Spend a few minutes daily reading to your child and she'll reap the benefits for a lifetime. Here's the inside story.
Baby Needs Books
Like many eager new parents, I created a library of kid-friendly books for my daughter soon after she was born. Each day I'd read a few of them out loud, letting her gaze at the pictures and -- as the months progressed -- turn the pages. The result? A year later, I have a child who pores over the collected works of Shakespeare just for kicks!
Okay, I'm lying. What I actually have is a shelf full of gnawed, worn children's books (my husband calls them "pulped fiction"). And at storytime, our daughter sometimes wanders off after just a few minutes, even if we're reciting the liveliest Dr. Seuss rhymes. Have we given her anything besides a taste, so to speak, for literature?
Absolutely, say some leading experts in the field. Reading aloud to your baby, they are careful to stress, is beneficial both mentally and emotionally, and may even help make her into a better student and a more successful person. Here's all the great stuff that can happen -- and how to make sure it does.
The Key to Learning Language
When you read to her, you increase the amount and variety of words she hears. Your child needs precisely this kind of rich "listening environment" in order to start deciphering language, says Patricia Kuhl, Ph.D., of the Center for Mind, Brain, and Learning at the University of Washington, in Seattle. "The words your baby hears help 'map' her brain, training it to focus on the sounds of her native tongue and tune out extraneous sounds," she explains. By reading aloud on a regular basis, you're providing your child with an abundance of the raw material that allows her to make this important cognitive leap in speech comprehension.
A Great Start at School
How do you sound when you're reading to your baby? Chances are, you use "parentese" -- that is, you speak much more slowly and clearly than you usually do and in a high-pitched voice. Nice going! "Babies prefer parentese to adult-directed language," Dr. Kuhl says. Exaggerated speech also gives your baby a valuable opportunity to discern subtle but crucial differences in the basic components of language -- that "cl" and "pl," for instance, are separate sounds and make the difference between "clay" and "play." This can have a major impact on your little one's success during his school years -- and, potentially, far beyond them. "Our research suggests that an infant's ability to perceive these verbal building blocks may be the best indicator of how well he'll eventually speak, read, and write," Dr. Kuhl explains.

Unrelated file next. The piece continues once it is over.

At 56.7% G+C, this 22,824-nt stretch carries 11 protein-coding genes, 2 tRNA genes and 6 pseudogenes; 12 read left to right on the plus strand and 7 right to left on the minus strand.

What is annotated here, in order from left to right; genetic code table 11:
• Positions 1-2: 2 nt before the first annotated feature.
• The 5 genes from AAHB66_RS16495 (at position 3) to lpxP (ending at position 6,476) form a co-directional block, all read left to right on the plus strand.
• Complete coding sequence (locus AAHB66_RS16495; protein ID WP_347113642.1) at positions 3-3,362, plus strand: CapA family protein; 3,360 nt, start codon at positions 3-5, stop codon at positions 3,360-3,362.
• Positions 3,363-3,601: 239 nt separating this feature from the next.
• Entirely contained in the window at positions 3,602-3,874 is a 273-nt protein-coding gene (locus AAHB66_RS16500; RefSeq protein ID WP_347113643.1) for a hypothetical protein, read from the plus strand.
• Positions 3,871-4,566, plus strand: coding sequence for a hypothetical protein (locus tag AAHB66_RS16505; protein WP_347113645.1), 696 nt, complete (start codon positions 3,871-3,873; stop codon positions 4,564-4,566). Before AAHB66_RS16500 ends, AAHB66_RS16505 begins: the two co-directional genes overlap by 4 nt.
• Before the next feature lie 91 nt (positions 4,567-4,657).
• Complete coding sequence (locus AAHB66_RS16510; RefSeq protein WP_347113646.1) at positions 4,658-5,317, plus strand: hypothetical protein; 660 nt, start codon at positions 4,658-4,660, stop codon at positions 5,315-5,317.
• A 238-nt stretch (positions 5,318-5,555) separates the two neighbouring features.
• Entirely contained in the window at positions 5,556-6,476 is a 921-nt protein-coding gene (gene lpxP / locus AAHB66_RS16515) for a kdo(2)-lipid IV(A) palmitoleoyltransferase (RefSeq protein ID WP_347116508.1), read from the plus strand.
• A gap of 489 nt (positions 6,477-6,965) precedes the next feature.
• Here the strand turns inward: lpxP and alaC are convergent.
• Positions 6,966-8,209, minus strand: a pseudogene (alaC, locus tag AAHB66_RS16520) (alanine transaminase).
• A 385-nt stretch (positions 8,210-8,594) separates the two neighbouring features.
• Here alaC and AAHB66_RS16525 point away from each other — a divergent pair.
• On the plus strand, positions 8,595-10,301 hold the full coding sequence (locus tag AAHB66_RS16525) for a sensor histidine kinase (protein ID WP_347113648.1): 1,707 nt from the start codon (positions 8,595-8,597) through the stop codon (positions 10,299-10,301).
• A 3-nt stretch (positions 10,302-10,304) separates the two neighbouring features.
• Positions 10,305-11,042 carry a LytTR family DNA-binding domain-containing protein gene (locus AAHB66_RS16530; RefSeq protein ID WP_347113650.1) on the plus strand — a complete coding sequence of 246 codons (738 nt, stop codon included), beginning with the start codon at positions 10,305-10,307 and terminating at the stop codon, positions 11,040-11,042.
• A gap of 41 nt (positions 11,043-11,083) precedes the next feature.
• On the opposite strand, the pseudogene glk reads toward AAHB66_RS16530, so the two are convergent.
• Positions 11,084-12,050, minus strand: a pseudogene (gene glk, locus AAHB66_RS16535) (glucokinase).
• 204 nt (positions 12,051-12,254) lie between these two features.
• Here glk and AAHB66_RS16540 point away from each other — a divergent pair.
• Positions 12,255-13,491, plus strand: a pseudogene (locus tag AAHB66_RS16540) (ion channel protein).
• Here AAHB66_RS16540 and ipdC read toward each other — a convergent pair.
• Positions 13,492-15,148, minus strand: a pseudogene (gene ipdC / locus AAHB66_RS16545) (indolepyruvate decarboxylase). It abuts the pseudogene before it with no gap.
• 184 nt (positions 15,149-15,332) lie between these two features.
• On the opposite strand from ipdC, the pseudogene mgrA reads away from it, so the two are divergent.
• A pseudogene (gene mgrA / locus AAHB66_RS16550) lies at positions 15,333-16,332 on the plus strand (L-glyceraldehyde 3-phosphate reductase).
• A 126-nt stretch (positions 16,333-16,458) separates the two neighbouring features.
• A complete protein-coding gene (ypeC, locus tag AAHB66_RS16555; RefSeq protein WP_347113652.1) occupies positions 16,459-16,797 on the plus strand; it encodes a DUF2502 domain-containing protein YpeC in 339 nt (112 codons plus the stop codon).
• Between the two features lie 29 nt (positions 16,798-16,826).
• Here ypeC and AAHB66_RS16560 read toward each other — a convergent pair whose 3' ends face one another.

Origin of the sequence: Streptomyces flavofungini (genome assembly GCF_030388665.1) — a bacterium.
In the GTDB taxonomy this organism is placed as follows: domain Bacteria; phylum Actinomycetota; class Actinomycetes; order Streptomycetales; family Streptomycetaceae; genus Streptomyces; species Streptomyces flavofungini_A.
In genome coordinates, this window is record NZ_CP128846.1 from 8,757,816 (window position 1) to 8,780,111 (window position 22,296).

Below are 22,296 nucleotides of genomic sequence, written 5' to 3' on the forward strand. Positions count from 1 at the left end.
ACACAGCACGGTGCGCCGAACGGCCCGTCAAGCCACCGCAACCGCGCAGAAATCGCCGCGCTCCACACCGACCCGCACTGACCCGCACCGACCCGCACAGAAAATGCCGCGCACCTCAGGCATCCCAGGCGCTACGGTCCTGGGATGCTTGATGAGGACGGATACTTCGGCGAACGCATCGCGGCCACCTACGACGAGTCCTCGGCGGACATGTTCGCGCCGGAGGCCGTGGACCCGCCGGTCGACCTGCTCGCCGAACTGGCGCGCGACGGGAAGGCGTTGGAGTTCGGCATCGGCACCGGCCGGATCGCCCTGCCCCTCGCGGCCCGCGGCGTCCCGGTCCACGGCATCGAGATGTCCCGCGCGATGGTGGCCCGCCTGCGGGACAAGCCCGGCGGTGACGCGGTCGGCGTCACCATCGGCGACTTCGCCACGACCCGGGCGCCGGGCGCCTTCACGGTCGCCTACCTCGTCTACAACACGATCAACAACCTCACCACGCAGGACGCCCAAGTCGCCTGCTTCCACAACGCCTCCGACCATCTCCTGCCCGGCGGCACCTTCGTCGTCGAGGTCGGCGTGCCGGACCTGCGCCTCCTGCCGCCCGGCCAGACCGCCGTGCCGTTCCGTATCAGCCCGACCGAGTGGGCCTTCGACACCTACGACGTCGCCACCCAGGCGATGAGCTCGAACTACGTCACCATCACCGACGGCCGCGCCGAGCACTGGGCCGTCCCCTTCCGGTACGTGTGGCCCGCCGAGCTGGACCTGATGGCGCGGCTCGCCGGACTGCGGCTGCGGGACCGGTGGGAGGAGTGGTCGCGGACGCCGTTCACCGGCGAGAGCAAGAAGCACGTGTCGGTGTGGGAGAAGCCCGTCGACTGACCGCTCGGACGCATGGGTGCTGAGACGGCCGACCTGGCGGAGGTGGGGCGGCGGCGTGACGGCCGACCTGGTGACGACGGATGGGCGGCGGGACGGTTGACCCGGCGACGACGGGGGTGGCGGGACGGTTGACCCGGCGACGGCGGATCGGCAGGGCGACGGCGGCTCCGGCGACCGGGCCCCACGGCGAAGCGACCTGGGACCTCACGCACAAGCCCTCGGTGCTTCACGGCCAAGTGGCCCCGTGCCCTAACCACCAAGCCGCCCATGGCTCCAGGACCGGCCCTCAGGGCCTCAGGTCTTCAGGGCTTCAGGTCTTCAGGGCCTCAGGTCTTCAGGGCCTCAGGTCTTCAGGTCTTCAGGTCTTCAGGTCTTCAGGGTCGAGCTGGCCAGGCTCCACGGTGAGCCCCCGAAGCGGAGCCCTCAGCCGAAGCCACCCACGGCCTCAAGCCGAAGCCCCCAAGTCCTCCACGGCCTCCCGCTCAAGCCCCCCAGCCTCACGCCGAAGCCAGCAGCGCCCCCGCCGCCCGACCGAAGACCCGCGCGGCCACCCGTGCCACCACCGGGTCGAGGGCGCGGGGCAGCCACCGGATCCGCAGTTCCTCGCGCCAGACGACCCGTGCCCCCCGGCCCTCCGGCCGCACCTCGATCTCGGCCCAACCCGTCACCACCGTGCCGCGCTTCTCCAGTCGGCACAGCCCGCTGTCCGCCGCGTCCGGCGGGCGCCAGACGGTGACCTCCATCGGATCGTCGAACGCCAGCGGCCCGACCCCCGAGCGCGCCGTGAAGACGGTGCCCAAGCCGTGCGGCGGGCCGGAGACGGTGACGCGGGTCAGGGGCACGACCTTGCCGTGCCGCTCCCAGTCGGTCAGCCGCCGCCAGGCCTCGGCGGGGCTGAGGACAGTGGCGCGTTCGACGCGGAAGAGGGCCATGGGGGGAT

Getting the Picture
The pictures in books also help your child learn, especially because they prompt you to remark on them. "You may not remember to point to the flower growing by your mailbox and say 'flower,' but if there's a picture of a flower in a children's book, you might identify it then. Later, you may point to one growing in your yard and say, 'Look, here's a flower just like the one we saw in your book,' " explains Nanci Weinberger, Ph.D., an associate professor of psychology at Bryant College, in Smithfield, Rhode Island. By doing so, you increase your child's symbolic knowledge -- her ability to associate a picture with its proper name and recognize that it represents a real-life object. Books also provide the chance for your baby to learn about lots of fascinating things she doesn't ordinarily see every day, like xylophones and zebras.
There's a lot of emphasis on how reading can help your baby's brain. "But the benefits of reading arefar more than cognitive -- they're also social and emotional," says Denny Taylor, Ed.D, department chairman and a professor of literacy studies at Hofstra University, in Hempstead, New York. "Storybook reading brings parents and children together, giving them moments in which they are physically close while sharing this enjoyable activity." So go ahead: Crack open a children's book and cuddle up with your little one -- for the sake of his future and for a better day today.
As Easy As A-B-C
With so much at stake, it's tempting to read to your child for hours at a time. "But keep it brief, just a few minutes per session at first," says psychology professor Nanci Weinberger, Ph.D. Babies have notoriously short attention spans, and you don't want to overdo it. Here are some other tips for great beginnings and happy endings.
- Get into a routine. Try to establish a couple of regular storytimes each day: after lunch, say, and before bed. Your child will look forward to them.
- Make storytime a snugglefest. Nestle your baby in your arms or, if she's older, on your lap. "She'll form a positive association between reading and comfort," Dr. Weinberger says.
- Add interaction. Once she has good hand control, at about 6 months, she'll love a book like Pat the Bunny, with textured pages to touch. She'll get a kick out of lift-the-flap and pop-up books too.
- Let your baby take the lead. Your child may want you to read the same book -- even a certain page -- over and over. Instead of insisting on reading the "adult" way (straight through and sequentially), play along. You'll both have more fun.